Only a subsample of futures and equities, and only a limited number of lags, are evaluated. It is possible that multiplicity adjustments for larger numbers of tests would result in fewer rejections of independence.

Originality/value

This paper provides empirical evidence that violations of the RWH for financial time series are likely to exist, but are perhaps less common than previously thought.

Details

Agricultural Finance Review, vol. 76 no. 1
Type: Research Article
ISSN: 0002-1466

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Article
Publication date: 2 May 2017

Thomas Sproul and Clayton P. Michaud

Prospect theory is now widely accepted as the dominant model of choice under risk, but has not been fully incorporated into applied research because of uncertainty about…

Abstract

Purpose

Prospect theory is now widely accepted as the dominant model of choice under risk, but has not been fully incorporated into applied research because of uncertainty about how to include population-level parameter estimates. The purpose of this paper is to characterize heterogeneity across people to lay a foundation for future applied research.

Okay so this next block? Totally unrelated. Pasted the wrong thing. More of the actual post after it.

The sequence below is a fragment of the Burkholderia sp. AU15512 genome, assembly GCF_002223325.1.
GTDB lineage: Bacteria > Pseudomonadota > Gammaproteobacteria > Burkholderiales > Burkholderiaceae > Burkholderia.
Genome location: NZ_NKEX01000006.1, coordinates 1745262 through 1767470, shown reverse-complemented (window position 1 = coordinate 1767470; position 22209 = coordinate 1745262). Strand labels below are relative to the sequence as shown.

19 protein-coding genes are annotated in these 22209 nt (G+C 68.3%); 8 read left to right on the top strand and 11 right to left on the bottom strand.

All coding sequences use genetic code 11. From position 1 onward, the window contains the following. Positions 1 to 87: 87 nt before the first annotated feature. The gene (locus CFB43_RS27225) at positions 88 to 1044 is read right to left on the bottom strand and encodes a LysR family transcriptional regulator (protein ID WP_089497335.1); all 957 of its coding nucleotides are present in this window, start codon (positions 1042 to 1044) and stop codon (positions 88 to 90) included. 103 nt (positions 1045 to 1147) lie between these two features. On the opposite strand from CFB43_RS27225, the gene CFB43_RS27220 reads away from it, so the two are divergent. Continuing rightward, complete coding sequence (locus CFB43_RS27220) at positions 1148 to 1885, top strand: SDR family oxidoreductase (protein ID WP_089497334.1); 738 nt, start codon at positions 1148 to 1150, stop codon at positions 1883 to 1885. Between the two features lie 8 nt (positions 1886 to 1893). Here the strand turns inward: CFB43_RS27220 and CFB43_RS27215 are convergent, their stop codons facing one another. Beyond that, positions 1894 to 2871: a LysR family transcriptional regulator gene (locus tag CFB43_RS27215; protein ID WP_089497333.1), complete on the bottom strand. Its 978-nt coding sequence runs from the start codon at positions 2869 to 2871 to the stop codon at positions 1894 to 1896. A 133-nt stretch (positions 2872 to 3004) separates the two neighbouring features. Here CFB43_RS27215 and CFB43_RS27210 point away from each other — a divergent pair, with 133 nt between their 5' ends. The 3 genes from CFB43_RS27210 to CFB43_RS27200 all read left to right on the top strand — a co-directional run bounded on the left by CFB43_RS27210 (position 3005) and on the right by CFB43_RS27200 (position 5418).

Design/methodology/approach

The paper uses elicitation data from field experiments in Vietnam to fit a finite Gaussian mixture model using the expectation maximization algorithm. Applied results are simulated for investment allocations under myopic loss aversion.

Findings

The authors find that about 20 percent of the sample is classified as extremely loss averse, while the rest of the population is only mildly loss averse. This implies a bimodal distribution of loss aversion in the population.

Research limitations/implications

The data set is only moderately sized: 181 subjects. Future research will be needed to extend these results out of sample, and to other regions.